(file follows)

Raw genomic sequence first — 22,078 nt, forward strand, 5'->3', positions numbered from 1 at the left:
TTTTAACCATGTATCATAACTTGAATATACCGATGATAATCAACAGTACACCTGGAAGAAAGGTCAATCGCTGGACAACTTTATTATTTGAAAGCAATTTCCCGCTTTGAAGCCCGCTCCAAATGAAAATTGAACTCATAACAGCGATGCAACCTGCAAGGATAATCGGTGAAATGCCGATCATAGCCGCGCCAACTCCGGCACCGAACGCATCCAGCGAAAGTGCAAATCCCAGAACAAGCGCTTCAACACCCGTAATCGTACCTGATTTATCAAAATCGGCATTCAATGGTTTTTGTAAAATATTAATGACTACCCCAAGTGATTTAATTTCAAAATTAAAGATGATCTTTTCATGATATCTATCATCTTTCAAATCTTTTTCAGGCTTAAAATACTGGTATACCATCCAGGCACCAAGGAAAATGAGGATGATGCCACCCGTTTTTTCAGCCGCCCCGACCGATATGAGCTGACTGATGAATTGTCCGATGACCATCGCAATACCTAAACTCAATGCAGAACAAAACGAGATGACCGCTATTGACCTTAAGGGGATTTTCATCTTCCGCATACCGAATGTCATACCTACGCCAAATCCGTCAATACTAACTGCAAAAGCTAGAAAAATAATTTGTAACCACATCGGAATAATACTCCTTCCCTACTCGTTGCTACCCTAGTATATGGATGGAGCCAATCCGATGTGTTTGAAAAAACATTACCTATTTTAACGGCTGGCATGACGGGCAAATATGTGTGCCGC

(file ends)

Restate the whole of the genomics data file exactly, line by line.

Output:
Raw genomic sequence first — 22,078 nt, forward strand, 5'->3', positions numbered from 1 at the left:
TTTTAACCATGTATCATAACTTGAATATACCGATGATAATCAACAGTACACCTGGAAGAAAGGTCAATCGCTGGACAACTTTATTATTTGAAAGCAATTTCCCGCTTTGAAGCCCGCTCCAAATGAAAATTGAACTCATAACAGCGATGCAACCTGCAAGGATAATCGGTGAAATGCCGATCATAGCCGCGCCAACTCCGGCACCGAACGCATCCAGCGAAAGTGCAAATCCCAGAACAAGCGCTTCAACACCCGTAATCGTACCTGATTTATCAAAATCGGCATTCAATGGTTTTTGTAAAATATTAATGACTACCCCAAGTGATTTAATTTCAAAATTAAAGATGATCTTTTCATGATATCTATCATCTTTCAAATCTTTTTCAGGCTTAAAATACTGGTATACCATCCAGGCACCAAGGAAAATGAGGATGATGCCACCCGTTTTTTCAGCCGCCCCGACCGATATGAGCTGACTGATGAATTGTCCGATGACCATCGCAATACCTAAACTCAATGCAGAACAAAACGAGATGACCGCTATTGACCTTAAGGGGATTTTCATCTTCCGCATACCGAATGTCATACCTACGCCAAATCCGTCAATACTAACTGCAAAAGCTAGAAAAATAATTTGTAACCACATCGGAATAATACTCCTTCCCTACTCGTTGCTACCCTAGTATATGGATGGAGCCAATCCGATGTGTTTGAAAAAACATTACCTATTTTAACGGCTGGCATGACGGGCAAATATGTGTGCCGC